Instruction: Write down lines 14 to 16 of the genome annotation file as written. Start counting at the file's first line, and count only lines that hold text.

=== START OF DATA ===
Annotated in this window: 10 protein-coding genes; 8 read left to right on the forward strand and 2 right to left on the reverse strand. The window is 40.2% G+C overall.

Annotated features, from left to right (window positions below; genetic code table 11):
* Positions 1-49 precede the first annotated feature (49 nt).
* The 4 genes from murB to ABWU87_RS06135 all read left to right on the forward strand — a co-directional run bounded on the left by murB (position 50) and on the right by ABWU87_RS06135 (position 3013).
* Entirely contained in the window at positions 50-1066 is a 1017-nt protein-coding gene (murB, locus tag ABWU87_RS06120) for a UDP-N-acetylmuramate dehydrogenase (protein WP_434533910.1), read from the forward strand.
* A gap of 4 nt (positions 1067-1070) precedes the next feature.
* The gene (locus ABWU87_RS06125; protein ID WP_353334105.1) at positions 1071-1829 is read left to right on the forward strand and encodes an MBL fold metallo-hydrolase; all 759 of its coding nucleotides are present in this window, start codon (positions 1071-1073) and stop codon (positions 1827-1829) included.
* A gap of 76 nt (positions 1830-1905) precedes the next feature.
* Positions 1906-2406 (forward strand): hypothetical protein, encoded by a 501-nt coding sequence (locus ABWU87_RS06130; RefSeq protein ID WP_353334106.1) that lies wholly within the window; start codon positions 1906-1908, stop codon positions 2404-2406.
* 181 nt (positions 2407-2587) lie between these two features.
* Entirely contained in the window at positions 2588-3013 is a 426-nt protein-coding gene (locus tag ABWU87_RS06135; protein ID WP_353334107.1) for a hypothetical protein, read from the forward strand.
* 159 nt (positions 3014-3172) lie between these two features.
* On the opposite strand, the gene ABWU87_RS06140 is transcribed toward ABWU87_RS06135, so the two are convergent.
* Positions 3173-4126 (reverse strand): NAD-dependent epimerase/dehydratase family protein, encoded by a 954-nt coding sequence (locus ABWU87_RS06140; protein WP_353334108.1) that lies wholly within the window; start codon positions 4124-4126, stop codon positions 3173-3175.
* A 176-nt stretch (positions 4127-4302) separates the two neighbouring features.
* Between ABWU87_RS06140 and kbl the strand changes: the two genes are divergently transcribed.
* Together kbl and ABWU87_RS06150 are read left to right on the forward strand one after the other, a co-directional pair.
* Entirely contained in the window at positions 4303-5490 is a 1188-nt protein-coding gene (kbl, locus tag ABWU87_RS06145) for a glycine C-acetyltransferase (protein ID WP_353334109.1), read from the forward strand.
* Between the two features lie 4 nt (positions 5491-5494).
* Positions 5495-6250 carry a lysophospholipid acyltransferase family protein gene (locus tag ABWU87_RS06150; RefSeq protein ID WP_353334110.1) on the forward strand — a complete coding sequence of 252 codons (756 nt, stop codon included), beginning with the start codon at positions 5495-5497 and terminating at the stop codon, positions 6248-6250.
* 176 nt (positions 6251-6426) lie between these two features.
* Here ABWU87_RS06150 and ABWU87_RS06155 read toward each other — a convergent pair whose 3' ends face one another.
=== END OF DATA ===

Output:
* Positions 3173-4126 (reverse strand): NAD-dependent epimerase/dehydratase family protein, encoded by a 954-nt coding sequence (locus ABWU87_RS06140; protein WP_353334108.1) that lies wholly within the window; start codon positions 4124-4126, stop codon positions 3173-3175.
* A 176-nt stretch (positions 4127-4302) separates the two neighbouring features.
* Between ABWU87_RS06140 and kbl the strand changes: the two genes are divergently transcribed.